Nance Klehm: Radical Ecologist
“I think of myself as a spider who has eight legs,” Nance Klehm tells me. “I need to put down every leg to move forward.” She’s explaining the variety of methods she uses to get the rest of us to start looking around, seeing our surroundings as a habitat–for humans and every living creature. A sampling of Klehm’s activities includes designing landscapes, writing, and leading urban foraging tours. She has conducted art experiments involving urban composting toilets, a weed identification guide, and a roaming taco cart at which stories served as currency. “I have all these different pieces that I move forward slowly. They all have the same passion and belief: that I want to connect people to nature and environment in an experiential way.”
Klehm has been called a radical ecologist. These words have connotations, of course, but traced from Latin and Greek, they translate to a roots-based study of the relationships between living things. There couldn’t be a more accurate summary of her work, and at the root of what connects all living things Klehm has found soil and water. In these elements she sees “a starting ground to grow health.” Because the mineral makeup of soil can be observed through the plant life growing in it, Klehm’s foraging tours serve as a basic primer in soil health. Yes, she introduces audiences to edible and medicinal plants growing wild in urban areas, “but the underlying, overall thing,” she asserts, “is about re-engaging the city as habitat. I wanted to help urban people better appreciate their surroundings and to find their place within that through a sense of wonder and a careful engagement.”
The tours came about somewhat accidentally. “I’m not an urban person,” explains Klehm. “I came to the city because it’s a world of ideas, and I realized that the world of ideas is a lonely one. So I started going for long walks along the train tracks near my house.” Her background, growing up rurally with a horticulturalist father, enabled her to identify plants. She estimates that the foraging tours began seven years ago.
While most of us look at rogue urban flora and see weeds, Nance Klehm sees transformation. “So many things in our landscape are actually healing our soils. They come there because we’ve disturbed the landscape through agriculture, through developing cities, et cetera.” Because soil and water “are the only things that we have to make our food healthy,” Klehm shifted her approach to landscape design and food production in Chicago, “to get people to a more rooted base of water and soil. My forages–and I talk about habitat in my forages also–connect people to deeper trends of health and unhealth in a city. And I try to do that in a really open ended way, so people don’t feel like their world is crashing down, but I want them to be aware of why the plants that they see in their environment are there. What they’re doing underground for the soil.”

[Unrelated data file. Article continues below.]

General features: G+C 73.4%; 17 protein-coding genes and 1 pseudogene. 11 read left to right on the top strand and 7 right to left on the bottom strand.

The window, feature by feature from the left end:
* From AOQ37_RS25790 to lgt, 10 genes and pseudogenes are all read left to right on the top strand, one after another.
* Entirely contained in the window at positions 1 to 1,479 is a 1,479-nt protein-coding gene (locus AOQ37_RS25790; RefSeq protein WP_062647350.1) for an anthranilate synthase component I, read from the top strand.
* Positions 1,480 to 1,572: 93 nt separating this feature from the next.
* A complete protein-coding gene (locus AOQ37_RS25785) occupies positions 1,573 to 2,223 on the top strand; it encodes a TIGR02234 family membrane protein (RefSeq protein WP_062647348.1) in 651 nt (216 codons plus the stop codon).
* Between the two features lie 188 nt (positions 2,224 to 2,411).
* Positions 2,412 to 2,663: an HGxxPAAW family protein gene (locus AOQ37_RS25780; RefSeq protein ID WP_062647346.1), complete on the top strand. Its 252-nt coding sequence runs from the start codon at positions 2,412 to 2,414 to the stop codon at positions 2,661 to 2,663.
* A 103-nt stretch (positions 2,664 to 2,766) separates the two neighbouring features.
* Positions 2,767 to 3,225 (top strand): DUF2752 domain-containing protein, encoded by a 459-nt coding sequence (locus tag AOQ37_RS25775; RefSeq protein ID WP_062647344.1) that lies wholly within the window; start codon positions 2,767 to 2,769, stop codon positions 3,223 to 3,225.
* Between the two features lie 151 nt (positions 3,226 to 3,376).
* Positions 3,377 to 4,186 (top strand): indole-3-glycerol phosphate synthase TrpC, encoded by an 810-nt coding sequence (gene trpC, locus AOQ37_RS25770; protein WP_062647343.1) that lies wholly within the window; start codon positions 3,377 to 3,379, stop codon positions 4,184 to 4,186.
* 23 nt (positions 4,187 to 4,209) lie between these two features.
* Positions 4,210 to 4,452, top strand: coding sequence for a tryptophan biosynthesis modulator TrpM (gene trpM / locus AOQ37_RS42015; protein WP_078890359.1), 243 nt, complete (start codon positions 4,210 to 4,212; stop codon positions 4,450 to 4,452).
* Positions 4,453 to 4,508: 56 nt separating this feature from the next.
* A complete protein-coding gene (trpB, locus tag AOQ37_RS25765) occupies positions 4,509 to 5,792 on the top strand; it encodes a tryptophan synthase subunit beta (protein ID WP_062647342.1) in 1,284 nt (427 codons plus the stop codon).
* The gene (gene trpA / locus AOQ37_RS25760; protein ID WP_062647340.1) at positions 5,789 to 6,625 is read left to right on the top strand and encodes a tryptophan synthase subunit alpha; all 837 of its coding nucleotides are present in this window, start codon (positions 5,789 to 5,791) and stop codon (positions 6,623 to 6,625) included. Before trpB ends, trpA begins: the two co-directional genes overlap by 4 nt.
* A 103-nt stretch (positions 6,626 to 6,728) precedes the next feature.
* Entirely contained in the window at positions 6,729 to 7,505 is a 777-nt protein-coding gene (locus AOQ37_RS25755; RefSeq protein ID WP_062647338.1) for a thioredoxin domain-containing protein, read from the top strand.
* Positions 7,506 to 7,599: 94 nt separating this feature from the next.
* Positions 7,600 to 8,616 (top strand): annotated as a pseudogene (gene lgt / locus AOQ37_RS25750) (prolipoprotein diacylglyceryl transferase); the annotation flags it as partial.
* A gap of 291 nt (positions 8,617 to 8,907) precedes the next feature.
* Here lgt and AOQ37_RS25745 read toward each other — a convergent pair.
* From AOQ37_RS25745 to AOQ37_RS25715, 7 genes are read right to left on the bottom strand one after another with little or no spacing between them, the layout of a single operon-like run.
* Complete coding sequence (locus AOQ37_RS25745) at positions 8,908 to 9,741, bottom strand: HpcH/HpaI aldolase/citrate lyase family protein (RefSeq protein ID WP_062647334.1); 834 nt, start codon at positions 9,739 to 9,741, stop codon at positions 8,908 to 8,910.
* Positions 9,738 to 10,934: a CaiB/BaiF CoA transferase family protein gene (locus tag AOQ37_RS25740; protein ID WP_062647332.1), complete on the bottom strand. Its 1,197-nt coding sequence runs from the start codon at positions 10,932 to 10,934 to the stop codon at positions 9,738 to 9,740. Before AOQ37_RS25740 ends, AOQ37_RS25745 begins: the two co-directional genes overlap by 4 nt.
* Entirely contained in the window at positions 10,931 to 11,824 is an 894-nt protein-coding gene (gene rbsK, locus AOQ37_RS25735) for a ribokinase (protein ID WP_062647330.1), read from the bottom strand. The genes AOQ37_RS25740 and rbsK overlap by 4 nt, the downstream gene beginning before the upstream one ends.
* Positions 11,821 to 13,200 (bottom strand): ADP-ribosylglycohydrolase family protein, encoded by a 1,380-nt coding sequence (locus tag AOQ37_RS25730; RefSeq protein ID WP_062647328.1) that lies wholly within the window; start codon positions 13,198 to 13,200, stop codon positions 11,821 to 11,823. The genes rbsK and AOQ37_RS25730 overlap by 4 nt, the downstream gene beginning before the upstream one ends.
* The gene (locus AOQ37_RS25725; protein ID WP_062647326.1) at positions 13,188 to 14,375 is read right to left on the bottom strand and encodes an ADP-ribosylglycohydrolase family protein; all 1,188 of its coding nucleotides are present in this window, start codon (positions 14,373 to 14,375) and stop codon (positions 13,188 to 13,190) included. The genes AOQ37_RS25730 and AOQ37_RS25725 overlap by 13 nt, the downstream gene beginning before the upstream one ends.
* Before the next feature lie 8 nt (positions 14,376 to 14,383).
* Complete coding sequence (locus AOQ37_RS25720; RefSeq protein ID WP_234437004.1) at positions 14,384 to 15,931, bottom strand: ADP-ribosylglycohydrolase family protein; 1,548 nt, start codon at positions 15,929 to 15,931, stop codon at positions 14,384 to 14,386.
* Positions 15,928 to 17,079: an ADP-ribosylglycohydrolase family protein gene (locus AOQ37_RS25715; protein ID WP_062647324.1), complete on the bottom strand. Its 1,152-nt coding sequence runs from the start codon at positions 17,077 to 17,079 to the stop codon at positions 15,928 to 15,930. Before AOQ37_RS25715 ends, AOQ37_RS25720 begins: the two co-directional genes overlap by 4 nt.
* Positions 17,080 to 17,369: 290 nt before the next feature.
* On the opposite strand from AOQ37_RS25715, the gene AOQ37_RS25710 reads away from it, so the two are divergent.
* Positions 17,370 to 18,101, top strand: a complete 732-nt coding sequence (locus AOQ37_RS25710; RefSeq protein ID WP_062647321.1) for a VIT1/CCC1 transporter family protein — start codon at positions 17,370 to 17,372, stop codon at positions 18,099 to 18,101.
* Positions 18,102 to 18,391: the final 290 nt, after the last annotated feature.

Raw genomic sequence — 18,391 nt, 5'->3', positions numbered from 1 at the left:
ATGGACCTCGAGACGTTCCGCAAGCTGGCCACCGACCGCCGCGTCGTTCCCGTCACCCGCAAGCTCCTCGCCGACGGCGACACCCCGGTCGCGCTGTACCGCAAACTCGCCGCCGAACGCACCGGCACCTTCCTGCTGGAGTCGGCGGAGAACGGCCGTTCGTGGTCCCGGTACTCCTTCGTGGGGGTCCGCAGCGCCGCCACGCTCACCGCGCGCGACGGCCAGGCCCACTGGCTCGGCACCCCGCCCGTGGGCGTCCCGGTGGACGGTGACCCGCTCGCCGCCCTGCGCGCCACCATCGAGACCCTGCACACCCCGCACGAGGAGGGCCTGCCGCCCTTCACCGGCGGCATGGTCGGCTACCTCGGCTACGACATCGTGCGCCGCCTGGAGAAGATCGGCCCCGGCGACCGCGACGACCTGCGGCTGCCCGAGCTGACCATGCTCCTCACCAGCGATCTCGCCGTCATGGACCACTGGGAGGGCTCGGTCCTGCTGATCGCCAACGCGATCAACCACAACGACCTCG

Klehm’s foraging tours might get people interested in the weeds around them, but it’s not a trend she promotes. “I am bothered by the idea that people see things as extractive still, the idea that they’ll pick something too hard. I’m very cautious in how I approach foraging. I don’t want it to be a new food economy like some other foragers in the nation are talking about.”
So what’s the point? “Asking yourself, ‘Where are you right now? How do you feel about yourself? How do you feel about the world around you?’ Go outside. Listen. Look, feel. A bigger question is, ‘What systems are you feeding?’ Not, ‘What systems do you feed on,’ which always seems to be the concern, particularly around food policy and food debate. Like, ‘What are you eating?’ Who cares? What are you giving back to? What are you feeding your energy into? What economic systems, social systems, natural systems, political systems are you contributing your life force to? So, what systems do you feed? That’s the deepest, most digging question I ask people, but I try to start with, ask yourself where you are now.”
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